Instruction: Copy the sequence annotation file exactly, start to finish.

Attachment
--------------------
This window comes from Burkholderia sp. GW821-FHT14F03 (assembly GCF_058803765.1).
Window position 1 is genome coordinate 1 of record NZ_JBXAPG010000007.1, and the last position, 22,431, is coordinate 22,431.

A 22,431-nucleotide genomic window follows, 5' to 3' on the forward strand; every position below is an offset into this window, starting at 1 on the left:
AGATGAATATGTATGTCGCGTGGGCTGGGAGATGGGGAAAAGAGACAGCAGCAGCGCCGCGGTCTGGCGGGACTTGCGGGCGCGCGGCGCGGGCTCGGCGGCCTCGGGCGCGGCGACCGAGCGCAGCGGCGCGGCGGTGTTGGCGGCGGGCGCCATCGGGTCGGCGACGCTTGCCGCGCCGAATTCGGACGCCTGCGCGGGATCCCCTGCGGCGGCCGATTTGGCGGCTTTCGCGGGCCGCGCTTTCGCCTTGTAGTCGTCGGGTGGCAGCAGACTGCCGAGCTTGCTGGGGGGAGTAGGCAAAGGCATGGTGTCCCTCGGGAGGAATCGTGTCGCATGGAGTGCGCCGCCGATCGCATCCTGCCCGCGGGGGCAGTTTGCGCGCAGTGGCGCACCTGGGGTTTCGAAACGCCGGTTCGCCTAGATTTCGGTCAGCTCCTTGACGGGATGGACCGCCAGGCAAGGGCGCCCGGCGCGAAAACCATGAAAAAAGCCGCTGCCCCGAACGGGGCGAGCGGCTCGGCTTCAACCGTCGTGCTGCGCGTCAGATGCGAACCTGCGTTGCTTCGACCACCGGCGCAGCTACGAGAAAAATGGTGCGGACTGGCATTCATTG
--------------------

This window comes from Burkholderia sp. GW821-FHT14F03 (assembly GCF_058803765.1).
Window position 1 is genome coordinate 1 of record NZ_JBXAPG010000007.1, and the last position, 22,431, is coordinate 22,431.

A 22,431-nucleotide genomic window follows, 5' to 3' on the forward strand; every position below is an offset into this window, starting at 1 on the left:
AGATGAATATGTATGTCGCGTGGGCTGGGAGATGGGGAAAAGAGACAGCAGCAGCGCCGCGGTCTGGCGGGACTTGCGGGCGCGCGGCGCGGGCTCGGCGGCCTCGGGCGCGGCGACCGAGCGCAGCGGCGCGGCGGTGTTGGCGGCGGGCGCCATCGGGTCGGCGACGCTTGCCGCGCCGAATTCGGACGCCTGCGCGGGATCCCCTGCGGCGGCCGATTTGGCGGCTTTCGCGGGCCGCGCTTTCGCCTTGTAGTCGTCGGGTGGCAGCAGACTGCCGAGCTTGCTGGGGGGAGTAGGCAAAGGCATGGTGTCCCTCGGGAGGAATCGTGTCGCATGGAGTGCGCCGCCGATCGCATCCTGCCCGCGGGGGCAGTTTGCGCGCAGTGGCGCACCTGGGGTTTCGAAACGCCGGTTCGCCTAGATTTCGGTCAGCTCCTTGACGGGATGGACCGCCAGGCAAGGGCGCCCGGCGCGAAAACCATGAAAAAAGCCGCTGCCCCGAACGGGGCGAGCGGCTCGGCTTCAACCGTCGTGCTGCGCGTCAGATGCGAACCTGCGTTGCTTCGACCACCGGCGCAGCTACGAGAAAAATGGTGCGGACTGGCATTCATTG